After three relatively smooth weeks of SEC competition, COVID-19 caught up with the nation’s highest-profile conference within a span of three days.
The SEC postponed its first game Monday, as Vanderbilt, which had only 56 scholarship players available in last week’s 41-7 loss to South Carolina, could not safely play its next contest at Missouri. Tuesday brought reports of a significant COVID-19 outbreak at Florida, just days after coach Dan Mullen had implored university administrators to “Pack the Swamp” this week against LSU.
The Swamp will be empty after the SEC on Wednesday postponed the LSU-Florida game. Florida athletic director Scott Stricklin soon revealed 21 positive tests among players. Then, hours later, Alabama announced that coach Nick Saban and athletic director Greg Byrne both had tested positive for the virus. Ole Miss coach Lane Kiffin, whose team hosted Alabama last week, also hinted Wednesday about a spike in cases within his team, although Saturday’s game at Arkansas remains on track.
“Obviously,” Tennessee coach Jeremy Pruitt told reporters, “it has been a tough day.”
Those tough 72 hours once again raise questions about the season’s viability in the midst of a pandemic. Will college football get to the finish line? How many outbreaks and postponements are tolerable? What will the continued positive tests within the SEC indicate about game travel, testing and the role of coaches, who are starting to contract the virus at a higher frequency?
Athletic administrators across the country who spoke to ESPN on Wednesday and Thursday aren’t panicking. While not dismissing the SEC’s problems, they say they expected game postponements and positive tests for notable coaches and players, and pointed to an entire offseason spent planning and revamping schedules to add flexibility for when disruptions occur. They continue to monitor virus data and trends, but have had no conversations about stopping the season.
“We all have invested a great deal of time and energy, the student-athletes have invested a great deal,” Arkansas AD Hunter Yurachek said. “I think this was expected. Our SEC medical task force told us there was going to be another spike in mid-to-late October, and I think that’s what we’re all seeing right now. That’s why we built in the makeup dates at the end of the season, because we thought something like this may occur, where we were going to lose some games during the season.”
Clemson athletic director Dan Radakovich said circumstances now are far different than they were in the spring, when college athletics essentially came to a screeching halt with one positive test from within the NBA.
“Part of the reason things shut down in the spring was because universities shut down,” Radakovich said. “The fear of the unknown back in the spring was very much in the forefront. Now, we have universities that continue to teach, whether it’s online, hybrid or in-person. There’s surveillance testing on many college campuses. It’s a very different world than it was in the spring. Athletic departments continue to have their protocols, stop when they need to stop, play when they need to play.
“We can have an outbreak tomorrow — knock on wood we don’t — but I’m sure that Florida and Vanderbilt and other schools that have had to pause have done everything correctly. It’s the mystery of this virus, as to how it moves along. You have to be ready.”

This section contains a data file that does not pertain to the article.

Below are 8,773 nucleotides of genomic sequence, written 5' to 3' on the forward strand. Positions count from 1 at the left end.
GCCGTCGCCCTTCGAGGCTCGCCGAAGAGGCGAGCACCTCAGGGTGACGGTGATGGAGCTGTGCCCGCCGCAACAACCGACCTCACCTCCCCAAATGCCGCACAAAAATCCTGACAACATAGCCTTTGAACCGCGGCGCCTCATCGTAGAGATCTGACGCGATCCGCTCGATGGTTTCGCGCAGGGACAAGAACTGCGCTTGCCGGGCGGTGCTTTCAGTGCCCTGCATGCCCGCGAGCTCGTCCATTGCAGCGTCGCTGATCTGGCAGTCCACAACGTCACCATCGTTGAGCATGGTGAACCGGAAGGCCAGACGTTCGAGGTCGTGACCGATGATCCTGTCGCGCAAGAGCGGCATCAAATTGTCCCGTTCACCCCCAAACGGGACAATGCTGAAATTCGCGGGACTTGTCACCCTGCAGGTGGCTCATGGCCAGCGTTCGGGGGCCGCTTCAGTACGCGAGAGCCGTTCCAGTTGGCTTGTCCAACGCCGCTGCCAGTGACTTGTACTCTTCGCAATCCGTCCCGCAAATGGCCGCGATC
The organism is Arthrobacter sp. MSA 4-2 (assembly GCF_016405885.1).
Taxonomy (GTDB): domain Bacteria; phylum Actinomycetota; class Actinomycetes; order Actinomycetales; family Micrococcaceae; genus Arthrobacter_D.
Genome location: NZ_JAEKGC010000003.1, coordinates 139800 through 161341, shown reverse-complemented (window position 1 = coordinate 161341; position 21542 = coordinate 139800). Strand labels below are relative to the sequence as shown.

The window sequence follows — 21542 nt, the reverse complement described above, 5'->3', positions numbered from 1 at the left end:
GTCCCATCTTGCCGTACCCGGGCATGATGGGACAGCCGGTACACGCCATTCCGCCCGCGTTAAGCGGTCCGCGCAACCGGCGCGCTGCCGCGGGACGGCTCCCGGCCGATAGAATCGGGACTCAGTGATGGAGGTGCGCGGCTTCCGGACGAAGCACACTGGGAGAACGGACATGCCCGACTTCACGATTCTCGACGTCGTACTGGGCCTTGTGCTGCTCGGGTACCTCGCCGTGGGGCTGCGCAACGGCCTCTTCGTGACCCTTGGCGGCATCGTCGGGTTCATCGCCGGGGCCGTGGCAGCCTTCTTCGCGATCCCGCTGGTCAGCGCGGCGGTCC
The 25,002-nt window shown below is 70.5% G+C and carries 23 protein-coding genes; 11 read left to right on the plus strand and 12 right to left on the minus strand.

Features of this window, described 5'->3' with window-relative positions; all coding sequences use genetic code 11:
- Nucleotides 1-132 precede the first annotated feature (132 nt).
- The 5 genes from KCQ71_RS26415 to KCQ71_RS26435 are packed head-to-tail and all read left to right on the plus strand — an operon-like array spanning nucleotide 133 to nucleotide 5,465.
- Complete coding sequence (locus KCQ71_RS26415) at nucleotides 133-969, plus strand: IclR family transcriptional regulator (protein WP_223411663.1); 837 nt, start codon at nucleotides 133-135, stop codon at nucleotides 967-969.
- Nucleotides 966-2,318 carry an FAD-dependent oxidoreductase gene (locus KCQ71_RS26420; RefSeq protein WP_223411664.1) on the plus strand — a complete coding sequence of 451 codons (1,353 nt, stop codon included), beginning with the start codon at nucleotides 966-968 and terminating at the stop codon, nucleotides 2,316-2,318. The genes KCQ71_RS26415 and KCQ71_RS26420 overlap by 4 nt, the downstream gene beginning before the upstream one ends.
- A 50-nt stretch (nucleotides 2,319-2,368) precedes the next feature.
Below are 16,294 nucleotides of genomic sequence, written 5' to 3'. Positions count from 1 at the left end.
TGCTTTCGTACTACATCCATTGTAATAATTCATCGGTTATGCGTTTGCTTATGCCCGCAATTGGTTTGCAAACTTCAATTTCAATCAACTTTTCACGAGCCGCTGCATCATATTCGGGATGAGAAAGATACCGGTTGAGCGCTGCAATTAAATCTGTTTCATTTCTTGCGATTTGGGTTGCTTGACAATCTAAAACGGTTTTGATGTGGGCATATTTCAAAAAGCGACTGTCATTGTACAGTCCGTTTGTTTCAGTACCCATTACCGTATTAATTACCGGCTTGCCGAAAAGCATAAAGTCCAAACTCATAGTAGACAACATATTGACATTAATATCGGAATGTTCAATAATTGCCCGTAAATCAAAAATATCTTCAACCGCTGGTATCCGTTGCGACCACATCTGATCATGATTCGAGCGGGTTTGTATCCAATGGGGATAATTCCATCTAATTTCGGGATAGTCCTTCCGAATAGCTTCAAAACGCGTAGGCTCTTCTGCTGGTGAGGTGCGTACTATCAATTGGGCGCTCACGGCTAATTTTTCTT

The chance to compete in what American Athletic Conference commissioner Mike Aresco calls “a representative season,” plus the financial implications of not playing, continues to drive college football forward despite the constant challenges of the pandemic. Administrators cite multiple bye weeks built into schedules, flexibility with conference championship game dates and more knowledge about the virus as tools to help navigate trouble spots.
While the SEC hadn’t had any game postponements or head coaches reporting positive tests until this week, other leagues have already faced those obstacles.
“If there becomes a situation where the path forward is not safe, then we’ll absolutely adjust, but we have been preparing for head coaches being sick in this game since May,” TCU athletic director Jeremiah Donati said. “No one is surprised. To the common fan, you see the sticker shock of a Nick Saban or a Greg Byrne, or an Alabama or Florida, but I don’t think anyone who’s been in those meetings is at all surprised.”
TCU had to postpone its opener against rival SMU because of COVID-19 issues on its roster. Fellow Big 12 member Baylor twice has announced postponements, including this week’s game against Oklahoma State, as athletic director Mack Rhoades cited 28 active COVID cases among players and 14 among the football staff.
Last Saturday, Notre Dame resumed play for the first time since Sept. 19 after going through its own COVID-19 outbreak..
“We had our spike and came out the other side, and no one is unavailable related to the virus,” Notre Dame athletic director Jack Swarbrick said. “So that’s a good place to be. We feel good about protocols and procedures. Speaking only for our program, we’re very optimistic.”
Though programs and coaches have dealt with positive tests since their return to campus over the summer, Saban is the most high-profile person in the sport to test positive, putting yet another spotlight on protocols and on the viability of playing an entire season.
Saban became the sixth FBS head coach known to test positive for COVID-19. The Alabama coach, who turns 69 on Halloween, is also the oldest (Kansas coach Les Miles, 66, tested positive last week). A number of assistant coaches across the country already have missed games because of positive tests.
“When you have some coaches of the notoriety of Nick Saban pop up, people take note of that,” Louisville athletics director Vince Tyra said. “It begs the conversation from a lot of folks to say, ‘Gee, Nick’s got it; are we doing the right thing?’ We certainly weren’t naive as college athletics going into it that we were going to have to work through cases as they arise. I still like having our players in a controlled environment versus just out around in the public, where the incident rate is much higher.”
No coaches are known to have been hospitalized, and both Florida State’s Mike Norvell and Arkansas State’s Blake Anderson returned to the sideline after contracting the virus during the season. Miles is on track to travel with Kansas for this week’s game at West Virginia, athletic director Jeff Long said Wednesday.